xi's moments

Middle East players facing new test

By CUI HAIPEI | China Daily | Updated: 2019-01-15 09:27

People protest against the killing of Saudi journalist Jamal Khashoggi in Turkey outside the Saudi Arabian Embassy in London, Oct 26 2018. [Photo/Agencies]

The murder of Jamal Khashoggi in Turkey has become the epitome of a game of power in the Middle East, testing old alliances and shaking up the geostrategic balance, analysts have said.

The killing on Oct 2 shortly after the self-exiled writer entered Saudi Arabia's consulate in Istanbul has tarnished Riyadh's international reputation as it changed accounts of how he died. After offering numerous contradictory explanations, Riyadh later said Khashoggi had been killed when negotiations to persuade him to return to Saudi Arabia failed.

In a region where violent conflicts have killed hundreds of thousands of people, the brutal slaying of The Washington Post columnist by Saudi agents was one of the most significant events of 2018.

Istanbul has said the writer was suffocated by Saudi agents in the consulate, before his body was dismembered and disposed of. His remains have not been found.

By consciously exposing the evidence it claims it has, the Turkish government has fully used this opportunity to re-establish the balance of power in the Middle East, as President Recep Tayyip Erdogan has repeatedly said he would not give up the case, analysts said.

Wang Jin, a research fellow at the Syria Research Center of Northwest University in China, said Turkey has used the case to dent the prestige of Saudi Arabia-its main rival in the Sunni Islamic world, as Ankara presses for accountability over Riyadh's intervention in the civil conflict in Yemen, which the United Nations calls the world's worst humanitarian crisis, while Saudi Arabia's "blockade" of Qatar is seen as splitting the Arab world.

"Moreover, because of the special bilateral relationship between Saudi Arabia and the United States, especially the close friendship between the US first family and Riyadh, Ankara has been able to win tangible diplomatic benefits," he said.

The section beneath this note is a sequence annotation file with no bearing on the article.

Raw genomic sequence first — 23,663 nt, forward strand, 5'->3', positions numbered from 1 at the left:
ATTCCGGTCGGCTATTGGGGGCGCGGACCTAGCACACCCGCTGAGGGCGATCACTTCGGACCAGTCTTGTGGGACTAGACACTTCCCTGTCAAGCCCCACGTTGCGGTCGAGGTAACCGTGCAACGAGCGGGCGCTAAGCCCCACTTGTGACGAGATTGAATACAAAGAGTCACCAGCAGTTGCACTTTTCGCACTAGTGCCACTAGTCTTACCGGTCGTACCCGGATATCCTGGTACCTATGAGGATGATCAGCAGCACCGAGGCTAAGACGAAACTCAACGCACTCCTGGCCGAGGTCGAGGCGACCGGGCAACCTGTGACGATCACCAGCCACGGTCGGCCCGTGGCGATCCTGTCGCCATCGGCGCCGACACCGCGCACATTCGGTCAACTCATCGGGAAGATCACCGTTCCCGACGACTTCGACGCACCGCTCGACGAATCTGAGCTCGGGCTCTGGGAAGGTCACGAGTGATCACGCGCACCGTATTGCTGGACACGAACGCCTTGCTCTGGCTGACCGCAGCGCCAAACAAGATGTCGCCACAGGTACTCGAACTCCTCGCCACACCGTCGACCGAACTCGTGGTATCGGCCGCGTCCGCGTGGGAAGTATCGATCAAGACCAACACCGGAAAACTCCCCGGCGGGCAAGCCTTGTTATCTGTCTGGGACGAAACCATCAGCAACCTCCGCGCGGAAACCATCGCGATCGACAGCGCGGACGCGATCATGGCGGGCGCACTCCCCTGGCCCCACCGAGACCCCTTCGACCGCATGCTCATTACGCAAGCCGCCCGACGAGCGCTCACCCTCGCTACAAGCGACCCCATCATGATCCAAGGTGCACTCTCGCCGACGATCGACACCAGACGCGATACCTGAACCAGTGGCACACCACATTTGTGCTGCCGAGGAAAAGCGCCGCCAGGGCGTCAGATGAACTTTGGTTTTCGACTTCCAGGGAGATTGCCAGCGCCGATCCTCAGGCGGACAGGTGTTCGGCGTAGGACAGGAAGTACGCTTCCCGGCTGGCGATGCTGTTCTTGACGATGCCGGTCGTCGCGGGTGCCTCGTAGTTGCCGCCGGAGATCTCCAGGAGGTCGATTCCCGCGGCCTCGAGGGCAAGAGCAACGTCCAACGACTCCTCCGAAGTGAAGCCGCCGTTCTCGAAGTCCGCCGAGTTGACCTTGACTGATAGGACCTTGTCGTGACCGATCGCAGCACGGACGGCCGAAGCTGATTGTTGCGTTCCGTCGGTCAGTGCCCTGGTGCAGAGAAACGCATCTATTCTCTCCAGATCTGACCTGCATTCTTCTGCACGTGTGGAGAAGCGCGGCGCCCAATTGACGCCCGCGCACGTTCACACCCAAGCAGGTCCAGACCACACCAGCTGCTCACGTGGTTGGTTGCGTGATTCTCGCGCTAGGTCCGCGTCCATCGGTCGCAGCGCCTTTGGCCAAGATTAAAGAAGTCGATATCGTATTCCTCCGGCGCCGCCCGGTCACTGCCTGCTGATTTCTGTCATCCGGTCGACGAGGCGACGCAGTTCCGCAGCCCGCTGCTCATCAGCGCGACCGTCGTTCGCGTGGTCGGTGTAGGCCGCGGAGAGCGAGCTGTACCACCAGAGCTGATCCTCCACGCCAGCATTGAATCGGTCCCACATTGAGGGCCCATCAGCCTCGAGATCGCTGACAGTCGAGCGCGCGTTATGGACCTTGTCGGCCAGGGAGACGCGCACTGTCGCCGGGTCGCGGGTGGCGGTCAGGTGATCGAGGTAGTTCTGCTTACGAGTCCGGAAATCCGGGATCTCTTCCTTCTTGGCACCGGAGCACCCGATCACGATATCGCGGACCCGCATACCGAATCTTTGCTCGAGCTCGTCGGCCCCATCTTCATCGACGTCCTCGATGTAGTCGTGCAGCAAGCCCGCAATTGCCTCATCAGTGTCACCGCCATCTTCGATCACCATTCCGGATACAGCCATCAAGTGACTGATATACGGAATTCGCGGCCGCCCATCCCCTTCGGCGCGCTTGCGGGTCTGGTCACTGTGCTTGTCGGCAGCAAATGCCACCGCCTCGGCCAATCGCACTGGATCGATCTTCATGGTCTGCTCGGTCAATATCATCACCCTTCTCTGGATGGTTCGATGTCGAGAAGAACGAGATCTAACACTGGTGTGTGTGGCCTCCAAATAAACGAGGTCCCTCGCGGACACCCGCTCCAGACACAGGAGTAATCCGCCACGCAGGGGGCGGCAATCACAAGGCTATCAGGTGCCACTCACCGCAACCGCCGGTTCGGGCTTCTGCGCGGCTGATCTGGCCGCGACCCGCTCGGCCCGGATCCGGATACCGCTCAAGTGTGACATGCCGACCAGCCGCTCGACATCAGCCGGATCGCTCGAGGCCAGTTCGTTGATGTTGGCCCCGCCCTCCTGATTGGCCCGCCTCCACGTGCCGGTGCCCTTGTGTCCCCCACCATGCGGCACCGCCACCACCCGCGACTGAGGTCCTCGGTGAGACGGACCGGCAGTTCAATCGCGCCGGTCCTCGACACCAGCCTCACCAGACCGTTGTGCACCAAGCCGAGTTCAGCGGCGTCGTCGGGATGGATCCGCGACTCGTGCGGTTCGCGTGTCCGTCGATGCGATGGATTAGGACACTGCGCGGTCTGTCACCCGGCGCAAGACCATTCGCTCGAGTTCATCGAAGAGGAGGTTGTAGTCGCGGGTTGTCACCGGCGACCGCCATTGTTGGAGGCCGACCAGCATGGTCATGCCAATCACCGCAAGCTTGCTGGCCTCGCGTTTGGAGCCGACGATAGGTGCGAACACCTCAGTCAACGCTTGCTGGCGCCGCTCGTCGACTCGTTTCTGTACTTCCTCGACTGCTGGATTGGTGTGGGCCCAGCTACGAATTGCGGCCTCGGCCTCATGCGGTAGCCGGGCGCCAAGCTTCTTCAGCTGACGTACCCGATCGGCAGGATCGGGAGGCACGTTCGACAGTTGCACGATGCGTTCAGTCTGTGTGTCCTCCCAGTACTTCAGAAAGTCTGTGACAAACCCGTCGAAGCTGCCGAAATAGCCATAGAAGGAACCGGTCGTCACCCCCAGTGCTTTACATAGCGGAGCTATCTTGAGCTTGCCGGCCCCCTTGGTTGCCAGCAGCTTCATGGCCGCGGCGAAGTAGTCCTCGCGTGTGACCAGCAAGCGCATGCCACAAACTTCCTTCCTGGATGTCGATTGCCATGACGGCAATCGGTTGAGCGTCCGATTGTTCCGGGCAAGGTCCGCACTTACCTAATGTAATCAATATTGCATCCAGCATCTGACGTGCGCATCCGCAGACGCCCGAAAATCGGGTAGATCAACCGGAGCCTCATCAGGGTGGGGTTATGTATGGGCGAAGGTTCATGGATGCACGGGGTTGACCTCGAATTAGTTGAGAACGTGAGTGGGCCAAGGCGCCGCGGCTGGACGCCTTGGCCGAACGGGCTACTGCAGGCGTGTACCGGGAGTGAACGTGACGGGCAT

The Turkish government is pushing for the case to shift in its favor, said Ren Yuanzhe, an associate professor of diplomatic research at China Foreign Affairs University, given its severe domestic economic difficulties.

Inflation remains one of the most pressing problems for the country's economy, after it weathered a currency crisis earlier this year when the Turkish lira lost nearly 40 percent of its value against the dollar.

"Ankara can exert pressure on both Riyadh and Washington by taking advantage of the case. On one hand, it hopes Riyadh will provide direct assistance and investment to overcome the economic crisis. On the other, it wishes the US would pay more attention to Turkey's strategic role in the region, and further draw closer to Washington from the perspective of trilateral relations with the US and Saudi Arabia."

On the Khashoggi case, because the US wants to maintain good relations with regional ally Saudi Arabia, which is important to Washington's Middle East strategy and is a huge arms market, it is unlikely that Washington will blame Riyadh.

Actually, Western countries including the US, France and Canada have placed sanctions on nearly 20 Saudi nationals, despite Saudi Arabia insisting the crown prince had no prior knowledge of the murder. Many firms, investors and bankers chose to stay away from a preplanned international conference in Saudi Arabia that was grandly advertised as "Davos in the Desert".

Canadian Prime Minister Justin Trudeau is now looking into ways to cancel a giant 2014 weapons deal with Saudi Arabia. In October, German Chancellor Angela Merkel said her country would suspend arms sales to Riyadh.

"The Khashoggi case has given Turkey unusual leverage in regional power plays," Wang said, adding that Turkey has managed to consolidate its influence in Syria over the Kurdish problem and increase demands for the extradition of the cleric Fethullah Gulen, who has lived in US exile for nearly two decades. Ankara suspects him of being behind a 2016 coup attempt.

"It will make the US government make certain concessions on the issues of Syria and Gulen."

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